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Local 15 Strikers Remain Solid In Fifth Week of Chicago Walkout

July 24, 2001

Chicagos 1,150 Local 15 workers remain on strike, as they enter a second month of picketing power plants owned by Midwest Generation.

It's time to settle this contract dispute before the people of Illinois wind up suffering the same fate as power-starved Californians, said William H. Starr, President and Business Manager of Local 15.  We know Midwest Generation has struggled to operate its power plants under normal circumstances. With the heat index rising well above 100 degrees, it will be an even greater challenge for the company to maintain its operations. Midwest Generation may be owned by a California-based company, but it has a responsibility to Illinois, too.

They were sorely missed when a July 21-22 storm knocked out power to 150,000 customers in northern Illinois. The worst high temperatures and humidity to hit the area in two years is an even greater challenge for the management employees and the few scabs recruited since the strike began.

Despite the weather, Local 15 members are enjoying strong public support.  Many local, state and congressional representatives have joined the workers on picket lines outside Midwest Generations seven merchant power plants.   Not one member has crossed the line and morale remains high, Business Agent Guy Coffey said.

Public opinion is still pretty strong on our side, Coffey said.  Fair and reasonable profitability is certainly a fair goal for the company but seeking to maximize profitability on the backs of workers and ultimately at the expense of Illinois consumers is what this fight is about.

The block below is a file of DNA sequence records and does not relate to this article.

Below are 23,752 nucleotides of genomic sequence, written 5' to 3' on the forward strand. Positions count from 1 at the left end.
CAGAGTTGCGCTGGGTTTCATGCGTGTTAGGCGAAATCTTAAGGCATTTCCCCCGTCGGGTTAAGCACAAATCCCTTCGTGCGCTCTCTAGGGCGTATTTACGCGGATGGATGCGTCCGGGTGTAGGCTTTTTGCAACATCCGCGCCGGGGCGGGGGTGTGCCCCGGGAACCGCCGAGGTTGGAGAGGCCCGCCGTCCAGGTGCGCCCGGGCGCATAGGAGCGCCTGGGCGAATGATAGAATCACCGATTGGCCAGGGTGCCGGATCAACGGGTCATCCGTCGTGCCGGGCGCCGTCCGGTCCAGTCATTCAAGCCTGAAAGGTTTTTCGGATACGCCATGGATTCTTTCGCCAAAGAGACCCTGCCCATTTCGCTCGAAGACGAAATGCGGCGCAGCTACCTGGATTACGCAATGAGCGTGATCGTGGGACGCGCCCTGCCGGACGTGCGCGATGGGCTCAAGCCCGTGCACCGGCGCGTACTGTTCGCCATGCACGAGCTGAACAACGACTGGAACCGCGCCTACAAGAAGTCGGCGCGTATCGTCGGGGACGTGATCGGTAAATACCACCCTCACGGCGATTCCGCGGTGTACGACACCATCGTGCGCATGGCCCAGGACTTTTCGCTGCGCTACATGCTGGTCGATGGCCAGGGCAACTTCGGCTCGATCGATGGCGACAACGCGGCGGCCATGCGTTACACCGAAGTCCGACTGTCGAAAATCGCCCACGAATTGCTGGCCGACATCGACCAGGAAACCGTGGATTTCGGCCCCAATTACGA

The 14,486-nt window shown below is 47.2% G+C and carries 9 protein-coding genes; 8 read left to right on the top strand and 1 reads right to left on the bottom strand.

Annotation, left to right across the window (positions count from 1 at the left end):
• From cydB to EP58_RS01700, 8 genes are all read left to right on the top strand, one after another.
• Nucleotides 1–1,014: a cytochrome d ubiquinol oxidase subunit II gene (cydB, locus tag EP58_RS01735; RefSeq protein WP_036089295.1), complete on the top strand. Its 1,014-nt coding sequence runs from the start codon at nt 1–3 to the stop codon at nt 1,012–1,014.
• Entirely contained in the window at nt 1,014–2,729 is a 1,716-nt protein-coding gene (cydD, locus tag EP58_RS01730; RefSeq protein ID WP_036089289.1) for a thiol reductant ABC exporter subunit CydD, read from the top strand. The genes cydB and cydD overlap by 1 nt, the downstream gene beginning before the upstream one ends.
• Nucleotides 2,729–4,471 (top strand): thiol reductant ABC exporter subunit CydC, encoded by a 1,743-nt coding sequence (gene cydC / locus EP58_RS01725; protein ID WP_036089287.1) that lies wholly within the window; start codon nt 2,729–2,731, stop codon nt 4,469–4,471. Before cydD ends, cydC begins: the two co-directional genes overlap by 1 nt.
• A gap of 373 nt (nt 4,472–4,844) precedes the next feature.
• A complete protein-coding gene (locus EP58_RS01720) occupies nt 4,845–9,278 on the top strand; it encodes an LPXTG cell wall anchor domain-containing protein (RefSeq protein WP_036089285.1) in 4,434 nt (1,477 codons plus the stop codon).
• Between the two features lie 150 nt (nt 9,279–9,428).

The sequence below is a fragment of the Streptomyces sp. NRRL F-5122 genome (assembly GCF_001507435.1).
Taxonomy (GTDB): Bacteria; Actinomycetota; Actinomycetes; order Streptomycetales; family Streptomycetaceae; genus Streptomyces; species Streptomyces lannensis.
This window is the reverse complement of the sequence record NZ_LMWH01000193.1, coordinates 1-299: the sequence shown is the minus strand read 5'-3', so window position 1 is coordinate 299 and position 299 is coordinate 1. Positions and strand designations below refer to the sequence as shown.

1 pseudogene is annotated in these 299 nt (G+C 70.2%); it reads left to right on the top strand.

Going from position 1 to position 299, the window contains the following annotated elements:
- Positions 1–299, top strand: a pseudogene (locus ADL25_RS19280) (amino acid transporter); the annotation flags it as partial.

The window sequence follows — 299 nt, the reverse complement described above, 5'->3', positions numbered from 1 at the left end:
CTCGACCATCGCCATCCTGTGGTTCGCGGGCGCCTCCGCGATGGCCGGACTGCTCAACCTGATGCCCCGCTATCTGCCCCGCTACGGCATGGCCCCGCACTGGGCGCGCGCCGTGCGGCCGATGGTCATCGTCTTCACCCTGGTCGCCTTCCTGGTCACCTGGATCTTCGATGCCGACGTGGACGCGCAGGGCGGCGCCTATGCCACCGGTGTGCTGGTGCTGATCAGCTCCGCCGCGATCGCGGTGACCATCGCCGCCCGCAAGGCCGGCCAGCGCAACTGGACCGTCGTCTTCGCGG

Four hours of talks last Thursday, the first since the June 28 strike began, yielded no positive movement toward an agreement.  Until then, Midwest Generation had refused to meet with Local 15 negotiators and a mediator.  Coffey said the sides had tentatively planned to meet on Thursday but over the weekend, the company reconsidered, leaving the time for the next meeting in doubt. 

The company withdrew its proposal on Thursday, Coffey said.  In negotiations leading up to the strike, Local 15 requested no new language and the company has admitted nothing in the unions proposal would hurt company revenues or profitability.

Thanks to $20 contributions from the 7,500 Local 15 members employed by Commonwealth Edison/Exelon, the Midwest Generation workers have a strike fund.  Striking members started to receive food and gas vouchers this week, Coffey said.

Local 15 members, who had been working without a contract before the strike, perform operation, maintenance and clerical work at the companys fossil fuel generating plants.  Midwest Generation supplies 40 percent of Commonwealth Edisons electricity in the Chicago area.